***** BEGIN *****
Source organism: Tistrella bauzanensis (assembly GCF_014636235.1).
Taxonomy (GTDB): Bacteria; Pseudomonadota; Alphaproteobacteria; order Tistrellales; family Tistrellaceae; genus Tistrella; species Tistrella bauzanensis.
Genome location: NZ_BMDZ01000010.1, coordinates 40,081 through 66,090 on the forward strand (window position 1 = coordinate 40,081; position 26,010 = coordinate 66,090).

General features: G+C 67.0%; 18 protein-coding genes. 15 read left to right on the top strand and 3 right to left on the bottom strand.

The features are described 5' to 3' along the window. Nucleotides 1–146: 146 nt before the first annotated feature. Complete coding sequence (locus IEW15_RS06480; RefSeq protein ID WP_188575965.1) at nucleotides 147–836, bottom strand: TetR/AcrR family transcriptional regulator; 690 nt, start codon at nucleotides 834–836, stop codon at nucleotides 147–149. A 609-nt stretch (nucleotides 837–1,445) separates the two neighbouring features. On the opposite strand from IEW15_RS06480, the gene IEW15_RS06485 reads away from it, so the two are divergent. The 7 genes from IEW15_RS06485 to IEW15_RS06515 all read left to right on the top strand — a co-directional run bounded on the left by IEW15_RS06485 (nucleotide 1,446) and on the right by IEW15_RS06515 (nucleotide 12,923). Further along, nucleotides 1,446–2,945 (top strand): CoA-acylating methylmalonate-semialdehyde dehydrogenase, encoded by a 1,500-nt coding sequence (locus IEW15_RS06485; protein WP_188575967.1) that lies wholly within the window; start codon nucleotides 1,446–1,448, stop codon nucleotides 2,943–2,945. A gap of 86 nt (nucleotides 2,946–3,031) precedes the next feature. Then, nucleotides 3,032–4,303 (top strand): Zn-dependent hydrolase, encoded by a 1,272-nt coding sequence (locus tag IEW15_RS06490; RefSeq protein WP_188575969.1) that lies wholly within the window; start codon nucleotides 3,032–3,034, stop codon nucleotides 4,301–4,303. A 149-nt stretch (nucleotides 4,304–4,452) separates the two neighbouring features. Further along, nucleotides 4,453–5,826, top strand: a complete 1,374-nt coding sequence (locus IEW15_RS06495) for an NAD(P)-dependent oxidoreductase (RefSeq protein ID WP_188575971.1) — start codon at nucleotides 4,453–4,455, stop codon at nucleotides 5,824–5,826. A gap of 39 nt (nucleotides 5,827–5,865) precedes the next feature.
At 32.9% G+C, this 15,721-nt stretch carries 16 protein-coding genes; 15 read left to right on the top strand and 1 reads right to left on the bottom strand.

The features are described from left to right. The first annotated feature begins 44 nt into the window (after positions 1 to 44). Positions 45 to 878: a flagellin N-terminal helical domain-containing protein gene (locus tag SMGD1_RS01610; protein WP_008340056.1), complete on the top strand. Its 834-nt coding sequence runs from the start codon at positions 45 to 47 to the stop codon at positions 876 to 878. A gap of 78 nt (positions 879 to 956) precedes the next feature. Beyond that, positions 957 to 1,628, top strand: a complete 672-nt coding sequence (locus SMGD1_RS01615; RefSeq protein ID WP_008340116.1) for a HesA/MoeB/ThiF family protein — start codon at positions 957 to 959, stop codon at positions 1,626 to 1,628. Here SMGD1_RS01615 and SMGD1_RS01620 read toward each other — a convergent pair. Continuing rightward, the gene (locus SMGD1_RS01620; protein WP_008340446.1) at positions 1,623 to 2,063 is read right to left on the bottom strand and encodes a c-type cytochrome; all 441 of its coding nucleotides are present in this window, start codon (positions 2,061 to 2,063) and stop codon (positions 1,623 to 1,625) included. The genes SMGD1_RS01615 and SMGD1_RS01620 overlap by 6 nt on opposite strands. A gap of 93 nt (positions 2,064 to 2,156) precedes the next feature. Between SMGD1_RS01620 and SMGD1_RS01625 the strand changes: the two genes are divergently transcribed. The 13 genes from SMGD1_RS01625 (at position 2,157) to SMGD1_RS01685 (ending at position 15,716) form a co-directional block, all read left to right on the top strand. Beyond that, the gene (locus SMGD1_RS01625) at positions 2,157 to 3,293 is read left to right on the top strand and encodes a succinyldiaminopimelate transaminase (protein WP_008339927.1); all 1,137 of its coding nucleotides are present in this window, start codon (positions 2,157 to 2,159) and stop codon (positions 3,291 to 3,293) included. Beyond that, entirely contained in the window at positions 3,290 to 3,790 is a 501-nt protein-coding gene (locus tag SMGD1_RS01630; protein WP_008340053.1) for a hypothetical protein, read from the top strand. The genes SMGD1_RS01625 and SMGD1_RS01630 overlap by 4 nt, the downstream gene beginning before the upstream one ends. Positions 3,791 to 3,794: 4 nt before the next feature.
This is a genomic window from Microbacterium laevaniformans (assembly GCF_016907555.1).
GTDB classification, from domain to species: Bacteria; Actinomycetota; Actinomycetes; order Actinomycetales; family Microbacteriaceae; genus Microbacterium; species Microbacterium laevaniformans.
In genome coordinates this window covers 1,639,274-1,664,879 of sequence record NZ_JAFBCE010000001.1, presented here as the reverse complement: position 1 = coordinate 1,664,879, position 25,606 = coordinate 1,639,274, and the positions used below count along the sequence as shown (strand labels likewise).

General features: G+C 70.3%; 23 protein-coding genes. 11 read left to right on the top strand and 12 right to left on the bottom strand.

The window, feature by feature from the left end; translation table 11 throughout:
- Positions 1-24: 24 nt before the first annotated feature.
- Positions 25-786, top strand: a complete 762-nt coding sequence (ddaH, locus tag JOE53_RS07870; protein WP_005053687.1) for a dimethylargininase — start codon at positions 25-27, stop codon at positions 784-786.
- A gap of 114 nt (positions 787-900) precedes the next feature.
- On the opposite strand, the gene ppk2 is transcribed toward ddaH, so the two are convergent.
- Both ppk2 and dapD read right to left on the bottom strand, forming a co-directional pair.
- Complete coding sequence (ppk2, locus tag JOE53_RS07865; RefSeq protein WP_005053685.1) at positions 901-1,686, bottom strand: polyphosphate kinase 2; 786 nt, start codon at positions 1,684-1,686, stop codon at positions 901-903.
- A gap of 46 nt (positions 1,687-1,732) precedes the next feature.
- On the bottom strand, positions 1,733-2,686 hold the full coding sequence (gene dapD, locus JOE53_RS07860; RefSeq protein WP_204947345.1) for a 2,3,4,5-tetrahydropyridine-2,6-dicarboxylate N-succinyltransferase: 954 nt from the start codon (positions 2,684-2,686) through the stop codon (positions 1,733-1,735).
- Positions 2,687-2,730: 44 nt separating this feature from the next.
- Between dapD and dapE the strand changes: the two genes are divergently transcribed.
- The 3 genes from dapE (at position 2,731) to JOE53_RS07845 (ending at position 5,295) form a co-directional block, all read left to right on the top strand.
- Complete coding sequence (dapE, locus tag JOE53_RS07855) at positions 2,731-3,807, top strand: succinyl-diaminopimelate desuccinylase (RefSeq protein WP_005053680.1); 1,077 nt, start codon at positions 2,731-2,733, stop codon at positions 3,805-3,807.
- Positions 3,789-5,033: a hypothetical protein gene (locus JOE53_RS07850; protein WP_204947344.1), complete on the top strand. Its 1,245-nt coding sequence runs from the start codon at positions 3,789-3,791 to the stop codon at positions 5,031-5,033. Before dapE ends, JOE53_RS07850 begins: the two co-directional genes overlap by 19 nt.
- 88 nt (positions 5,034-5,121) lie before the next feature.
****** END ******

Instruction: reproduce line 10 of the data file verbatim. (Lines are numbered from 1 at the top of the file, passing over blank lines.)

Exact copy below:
In genome coordinates this window covers 1,639,274-1,664,879 of sequence record NZ_JAFBCE010000001.1, presented here as the reverse complement: position 1 = coordinate 1,664,879, position 25,606 = coordinate 1,639,274, and the positions used below count along the sequence as shown (strand labels likewise).